In The Studio: Daptone—Burglaries and Analog Fetishism: Learning the Hard Way With New York’s Daptone Studio Label.
Brooklyn’s Daptone label has kept the fires of ’60s-blessed soul and funk burning for nearly […]
Brooklyn’s Daptone label has kept the fires of ’60s-blessed soul and funk burning for nearly a decade. Key to the Daptone sound is their dedication to analog tape, refusing to use computers to this day—a quality heard well on records by the Sugarman 3, The Budos Band, and the latest Sharon Jones and The Dap-Kings album, I Learned the Hard Way. Last year, when the Daptone studio was burglarized, fans across the world came to its aid and donated a ton of gear. XLR8R spoke with Daptone label co-owner and studio engineer Gabriel “Bosco Mann” Roth about what was lost, and what matters most.
XLR8R: What’s the virtue of recording and mixing on analog tape in the digital age ?
Gabriel Roth: I think the biggest advantage for me to recording on an eight-track analog machine as opposed to a computer is that it forces you to make a different kind of record and to approach the record in a much different kind of way… In some ways, it’s harder, but in other ways, if I didn’t record the record that way, I’d probably be still mixing it. There are people nowadays who have 40 different tracks and they sit around for months and months, and… they’re [still] trying to figure out what the record is, and piece it together. Some people are intimidated by the [analog] process, but there’s really no reason to be afraid. It’s just a record; it’s not heart surgery.
When it comes to capturing the vintage, ’60s soul sound, what’s the spice that you put in the mixes? It seems to be reverb.
I’ll definitely throw some reverb on something. In the studio here, we’ve got some spring reverbs and a plate reverb in the basement that we use. On the Hard Way record, I used a lot of tape delay. There are a couple of songs, like “Money,” where I really used it as an effect. We built a drumset out of a tape delay, we also had a lot of weird echoes on the vocals. There are other real organic, natural songs like “If You Call,” where I just wanted to create a bigger space and make it sound like the room was bigger than the little room we’ve got here… There are definitely a lot of little things like that we do to try to draw a vibe on our recordings. But really, I can’t stress enough, that the biggest thing to make the sound on the recordings is always the musicians: what they play and how they play it.
For those who are dying to use vintage analog studio gear, what’s the best way to find it?
The first thing is that there’s an illusion that we have a lot of vintage equipment here. There’s a lot of stuff we’re using from the ’80s; there’s a lot of cheap stuff. We’re using Shure SM57 microphones. The only equipment you need is your ears. [Studio producer] Willie Mitchell told me, “All you need are your ears and your heart.” If you have a lot of extra money and nothing to do, great, but if you don’t have a lot of money, pay some musicians before you start buying fancy equipment. The whole vintage equipment thing is mostly fetishism. I don’t think there is anything magical about tape or tubes or any of that stuff that people get so freaked out about, especially engineers… I think it’s the arrangement and the musicians, and as far as engineering, it’s just your ears. It’s where you put the microphone, it’s how you record stuff. The equipment has very little to do with it. If you put up five different microphones, they’re going to sound different and one might sound amazing but the point is that microphone might be a beautiful Neumann U47 tube microphone that costs $8,000 and it might be a $20 Radio Shack microphone. The problem is that instead of people listening to both of them and deciding which ones sound better—no offense, but unfortunately they’re reading magazine articles and deciding, “I need to get one of these, I need to get one of those.” That’s just a stupid approach.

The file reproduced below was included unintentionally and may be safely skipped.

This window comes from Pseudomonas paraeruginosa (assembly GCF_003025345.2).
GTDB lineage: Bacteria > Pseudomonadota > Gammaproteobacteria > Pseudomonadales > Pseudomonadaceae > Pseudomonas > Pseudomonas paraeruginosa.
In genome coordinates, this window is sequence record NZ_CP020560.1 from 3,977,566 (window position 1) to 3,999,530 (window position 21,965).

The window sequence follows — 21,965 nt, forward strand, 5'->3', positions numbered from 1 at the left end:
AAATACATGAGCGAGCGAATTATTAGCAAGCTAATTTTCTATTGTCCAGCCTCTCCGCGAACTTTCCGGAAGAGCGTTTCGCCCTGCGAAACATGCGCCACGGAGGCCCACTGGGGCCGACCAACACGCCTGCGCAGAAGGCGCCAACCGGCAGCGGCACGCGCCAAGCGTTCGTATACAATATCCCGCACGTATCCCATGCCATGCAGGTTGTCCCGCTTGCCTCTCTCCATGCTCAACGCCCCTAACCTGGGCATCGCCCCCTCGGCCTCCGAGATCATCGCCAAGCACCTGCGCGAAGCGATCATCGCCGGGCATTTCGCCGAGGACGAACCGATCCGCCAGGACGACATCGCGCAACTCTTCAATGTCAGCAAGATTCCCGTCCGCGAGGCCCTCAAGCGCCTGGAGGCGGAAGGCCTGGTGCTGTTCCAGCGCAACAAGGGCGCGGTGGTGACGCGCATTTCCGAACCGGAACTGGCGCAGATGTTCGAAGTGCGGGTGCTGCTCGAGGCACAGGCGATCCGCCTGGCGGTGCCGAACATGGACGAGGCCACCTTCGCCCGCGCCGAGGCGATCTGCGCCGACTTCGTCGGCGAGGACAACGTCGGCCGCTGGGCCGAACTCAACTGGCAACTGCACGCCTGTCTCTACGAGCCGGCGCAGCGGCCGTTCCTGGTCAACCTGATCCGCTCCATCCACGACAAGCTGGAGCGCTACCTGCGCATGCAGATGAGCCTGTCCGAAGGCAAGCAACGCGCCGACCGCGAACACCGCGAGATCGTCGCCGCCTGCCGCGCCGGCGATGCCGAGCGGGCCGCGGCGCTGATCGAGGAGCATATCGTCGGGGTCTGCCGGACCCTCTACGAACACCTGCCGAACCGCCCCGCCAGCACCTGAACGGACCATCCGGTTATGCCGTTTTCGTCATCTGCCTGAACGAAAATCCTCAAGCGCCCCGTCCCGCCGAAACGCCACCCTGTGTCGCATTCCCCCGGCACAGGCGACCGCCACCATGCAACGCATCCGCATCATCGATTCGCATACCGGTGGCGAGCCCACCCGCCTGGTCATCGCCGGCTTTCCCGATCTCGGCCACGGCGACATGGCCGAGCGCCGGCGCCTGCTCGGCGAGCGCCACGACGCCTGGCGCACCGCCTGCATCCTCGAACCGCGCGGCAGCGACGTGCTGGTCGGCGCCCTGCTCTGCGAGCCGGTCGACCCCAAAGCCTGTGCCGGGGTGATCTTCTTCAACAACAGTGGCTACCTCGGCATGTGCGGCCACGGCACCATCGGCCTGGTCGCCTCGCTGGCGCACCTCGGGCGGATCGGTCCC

Do you have advice for studio engineers on security , given the burglary your studio?
Insurance and an alarm for your studio are pretty cheap. People have told me the same thing for years before we had anything like that happen. I never gave it a second thought. We’re in a not-very-secure neighborhood; let me put it that way… If you look around a little bit, it doesn’t cost much to insure a studio, and definitely have good locks and a security system.
Daptone’s Full Gear List
Ampex 440-B 8 Track 1″
Ampex 440-B 2 Track 1/4″
2 x Tube-tech Program EQ’s
2 x Tube-tech Midrange EQ’s
2 x Filtek EQ’s
Altec Passive EQ (borrowed)
Shure SM57’s, 58’s
Assorted Radio Shack mics
Shure, RCA, Rezlo, and AKG Ribbons
JBL and Sentry monitors
Orban 111B Spring units
Tube-tech LCA-2B (Stereo)
2 x dbx 160’s
2 x Purple MC 1177’s
Collins Stereo Limiting Amplifier
4 x Purple Biz Pre’s
Altec Summing mixer (borrowed)
Sharon Jones and The Dap Kings’ I Learned the Hard Way is out now on Daptone
Studio shots taken from SoundOnSound.